Hit and Run Car Accidents
A hit and run auto collision occurs when a motorist causes or contributes to a collision (to a fixture, person or other vehicle) and fails to stop and give his/her name. In the early days, hit and run drivers that fled the scene of a collision were almost impossible to identify because there were no license plates, drivers typically wore goggles, which obstructed their appearance, and unpaved roads created dust that hindered the vision of the victim. However, nowadays--and almost uniformly across the United States--a driver that flees the scene of a collision and fails to stop and identify himself is a violation of the law.
In Georgia, the conduct of a hit and run driver who fails to stop and provide identifying information is a crime under O.C.G.A. 40-6-270. Under Georgia law, a motorist that causes injury to or the death of another person, or property damage to a vehicle, is under the following obligations: 1) stop or immediately return to the scene and identify himself providing the registration information of his/her vehicle; 2) provide his driver’s license information upon the request of a victim or other motorist; 3) render aid and transportation (or arrange transportation) if it is obvious that transportation is required for treatment or the victim requests transportation; and 4) contact EMS and police if the victim is deceased, unconscious or unable to communicate. If the accident causes serious injury or death and the motorist fails to stop, then the motorist may be found guilty of a felony and imprisoned for one to five years. If the injury is not serious and causes property damage, then the crime is considered a misdemeanor.
In addition to criminal charges, a motorist guilty of fleeing the scene of a crash may also be subject to punitive damages in any subsequent civil action by the injured victim. Under Georgia case law, the conduct of a hit and run driver who fails to provide his/her name and render assistance to the victim may authorize the jury to find that the conduct of the driver exhibited an entire want of care and conscious indifference to consequences and warrant recovery of punitive damages. Battle v. Kilcrease, 54. Ga. App. 808, 810, 189 S.E. 573 (1936); Keenan v. Hill, 190 Ga. App. 108, 109, 378 S.E. 2d (1989). It is important to utilize the services of an experienced personal injury attorney to maximize your opportunity to receive a punitive damage award at trial.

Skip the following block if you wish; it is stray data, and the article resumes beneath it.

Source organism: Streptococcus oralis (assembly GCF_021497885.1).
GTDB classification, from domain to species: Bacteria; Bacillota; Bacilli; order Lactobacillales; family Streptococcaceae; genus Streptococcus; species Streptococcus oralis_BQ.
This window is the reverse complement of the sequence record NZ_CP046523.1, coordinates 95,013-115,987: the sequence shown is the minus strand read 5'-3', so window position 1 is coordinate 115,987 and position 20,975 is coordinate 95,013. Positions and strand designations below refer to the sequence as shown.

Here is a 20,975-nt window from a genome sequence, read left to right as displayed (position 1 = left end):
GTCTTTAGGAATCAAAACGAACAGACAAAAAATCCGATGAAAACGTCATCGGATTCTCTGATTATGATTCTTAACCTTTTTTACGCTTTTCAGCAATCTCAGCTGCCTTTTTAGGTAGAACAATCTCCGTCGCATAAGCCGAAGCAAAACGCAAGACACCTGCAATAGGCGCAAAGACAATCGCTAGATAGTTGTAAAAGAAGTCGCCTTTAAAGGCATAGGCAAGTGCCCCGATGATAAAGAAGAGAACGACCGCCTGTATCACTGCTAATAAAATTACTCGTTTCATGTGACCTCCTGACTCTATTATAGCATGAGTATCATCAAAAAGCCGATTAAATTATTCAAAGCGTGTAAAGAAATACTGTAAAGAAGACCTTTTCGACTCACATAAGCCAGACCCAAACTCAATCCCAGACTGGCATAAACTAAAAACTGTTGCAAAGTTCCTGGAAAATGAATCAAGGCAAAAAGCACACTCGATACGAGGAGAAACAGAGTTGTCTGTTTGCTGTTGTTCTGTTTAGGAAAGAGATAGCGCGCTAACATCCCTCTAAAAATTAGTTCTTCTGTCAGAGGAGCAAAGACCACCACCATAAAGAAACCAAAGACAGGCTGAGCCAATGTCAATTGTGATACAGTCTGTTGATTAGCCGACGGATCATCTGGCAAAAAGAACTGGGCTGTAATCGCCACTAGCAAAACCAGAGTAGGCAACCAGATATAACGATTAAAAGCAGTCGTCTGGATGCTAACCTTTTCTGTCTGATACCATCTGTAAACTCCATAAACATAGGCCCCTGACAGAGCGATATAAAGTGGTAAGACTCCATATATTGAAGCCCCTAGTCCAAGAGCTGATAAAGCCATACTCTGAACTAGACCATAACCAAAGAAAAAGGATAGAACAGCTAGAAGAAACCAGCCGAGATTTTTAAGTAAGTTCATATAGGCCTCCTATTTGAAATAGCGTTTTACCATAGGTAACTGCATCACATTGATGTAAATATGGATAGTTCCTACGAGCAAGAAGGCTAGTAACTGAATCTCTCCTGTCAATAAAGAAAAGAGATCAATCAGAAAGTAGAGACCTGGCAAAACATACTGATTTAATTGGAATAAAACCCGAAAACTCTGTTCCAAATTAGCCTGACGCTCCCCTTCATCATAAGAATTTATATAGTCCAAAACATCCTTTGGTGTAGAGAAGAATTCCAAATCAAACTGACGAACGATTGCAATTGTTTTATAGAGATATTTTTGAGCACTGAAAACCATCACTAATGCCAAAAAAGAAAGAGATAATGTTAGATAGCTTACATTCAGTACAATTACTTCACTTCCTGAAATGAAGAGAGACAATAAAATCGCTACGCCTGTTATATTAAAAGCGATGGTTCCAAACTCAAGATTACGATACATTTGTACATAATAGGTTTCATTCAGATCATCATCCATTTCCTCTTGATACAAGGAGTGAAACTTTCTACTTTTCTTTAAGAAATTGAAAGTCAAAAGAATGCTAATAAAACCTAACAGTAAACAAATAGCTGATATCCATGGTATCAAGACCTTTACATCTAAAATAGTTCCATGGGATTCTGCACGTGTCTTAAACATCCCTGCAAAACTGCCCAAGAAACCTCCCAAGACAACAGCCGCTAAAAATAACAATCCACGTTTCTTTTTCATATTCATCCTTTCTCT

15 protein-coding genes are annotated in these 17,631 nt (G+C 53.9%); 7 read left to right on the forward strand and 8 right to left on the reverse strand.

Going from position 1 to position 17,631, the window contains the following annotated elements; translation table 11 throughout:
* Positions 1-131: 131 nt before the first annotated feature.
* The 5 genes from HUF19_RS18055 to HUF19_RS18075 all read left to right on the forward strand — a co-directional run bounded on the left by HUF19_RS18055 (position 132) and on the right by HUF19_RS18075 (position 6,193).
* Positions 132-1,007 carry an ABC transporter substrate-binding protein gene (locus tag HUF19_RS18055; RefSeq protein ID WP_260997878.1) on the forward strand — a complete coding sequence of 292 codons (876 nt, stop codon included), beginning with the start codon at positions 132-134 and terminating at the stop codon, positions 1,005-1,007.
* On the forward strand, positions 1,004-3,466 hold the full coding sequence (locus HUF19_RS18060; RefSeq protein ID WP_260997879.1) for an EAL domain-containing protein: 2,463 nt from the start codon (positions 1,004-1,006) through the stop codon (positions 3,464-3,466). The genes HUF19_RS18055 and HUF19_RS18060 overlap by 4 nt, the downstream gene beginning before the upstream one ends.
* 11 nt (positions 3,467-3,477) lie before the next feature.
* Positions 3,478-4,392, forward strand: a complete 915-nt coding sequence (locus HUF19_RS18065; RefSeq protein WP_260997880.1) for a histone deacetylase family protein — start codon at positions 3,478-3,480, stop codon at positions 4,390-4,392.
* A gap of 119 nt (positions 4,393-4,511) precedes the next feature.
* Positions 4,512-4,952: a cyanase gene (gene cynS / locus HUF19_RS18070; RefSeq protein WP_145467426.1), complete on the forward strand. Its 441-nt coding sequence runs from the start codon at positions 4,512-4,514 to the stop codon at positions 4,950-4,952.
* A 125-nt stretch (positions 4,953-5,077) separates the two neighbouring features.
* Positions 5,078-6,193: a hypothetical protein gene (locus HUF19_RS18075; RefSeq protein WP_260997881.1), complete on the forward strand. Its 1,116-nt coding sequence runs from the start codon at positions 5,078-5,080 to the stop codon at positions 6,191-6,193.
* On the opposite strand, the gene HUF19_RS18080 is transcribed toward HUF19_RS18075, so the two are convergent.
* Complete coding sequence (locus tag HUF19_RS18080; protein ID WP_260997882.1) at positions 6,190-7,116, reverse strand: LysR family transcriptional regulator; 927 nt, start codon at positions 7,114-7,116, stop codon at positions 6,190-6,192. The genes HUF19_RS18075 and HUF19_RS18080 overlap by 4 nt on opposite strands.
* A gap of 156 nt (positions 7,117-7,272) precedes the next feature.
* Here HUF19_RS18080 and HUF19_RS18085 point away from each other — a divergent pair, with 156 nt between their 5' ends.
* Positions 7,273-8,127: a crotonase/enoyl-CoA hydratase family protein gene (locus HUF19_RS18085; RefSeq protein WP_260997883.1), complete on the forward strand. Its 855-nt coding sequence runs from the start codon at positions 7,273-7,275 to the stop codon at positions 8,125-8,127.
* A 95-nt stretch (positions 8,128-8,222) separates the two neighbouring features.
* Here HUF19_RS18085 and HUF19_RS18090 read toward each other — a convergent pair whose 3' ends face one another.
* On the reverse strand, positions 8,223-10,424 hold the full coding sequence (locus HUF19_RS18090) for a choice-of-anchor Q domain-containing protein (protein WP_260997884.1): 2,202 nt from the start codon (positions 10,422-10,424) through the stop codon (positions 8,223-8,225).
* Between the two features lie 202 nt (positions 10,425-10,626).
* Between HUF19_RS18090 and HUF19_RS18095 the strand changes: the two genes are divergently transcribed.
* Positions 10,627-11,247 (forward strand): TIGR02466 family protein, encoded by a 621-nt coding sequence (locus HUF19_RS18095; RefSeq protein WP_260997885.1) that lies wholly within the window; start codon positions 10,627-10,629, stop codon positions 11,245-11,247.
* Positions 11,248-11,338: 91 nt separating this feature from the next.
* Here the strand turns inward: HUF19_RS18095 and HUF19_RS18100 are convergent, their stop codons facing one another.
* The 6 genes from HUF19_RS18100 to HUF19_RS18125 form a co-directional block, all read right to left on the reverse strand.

Often, hit and run drivers are fleeing the scene of a crash because they are under the influence of alcohol or drugs and do not want to be arrested and punished for their crime. Typically, if the victim does not have the ability to record the license plate of the offending motorist, it is almost impossible to identify the hit and run driver at a later point in time in order to receive compensation for your property damage and pain and suffering. Important evidence can be lost or destroyed over time and witnesses and victims can forget crucial details. Plus, culpable parties can repair their damaged vehicles. As such, it is crucial that you contact an attorney immediately. An experienced auto crash attorney who is familiar with hit and run accidents can gather relevant evidence and information, and work to track down the hit-and-run driver.
In these cases, it is difficult if not impossible to recover from the fleeing unidentified motorist. However, in some instances recovery may still be available. An experienced Georgia car collision attorney can work with you to recover money from the applicable uninsured motorist carrier for the damage caused by the hit and run driver.
The Law Offices of Kevin C. Ford have twenty years of experience in handling the claims of Georgia hit and run accident victims, and if you or your loved ones have been the victims of a hit and run accident in Georgia, we can help you, too. Contact us today, to speak to an attorney right away. As always, the consultation is free, and there is no obligation. Call us, or use the online form. We are available to answer all your questions.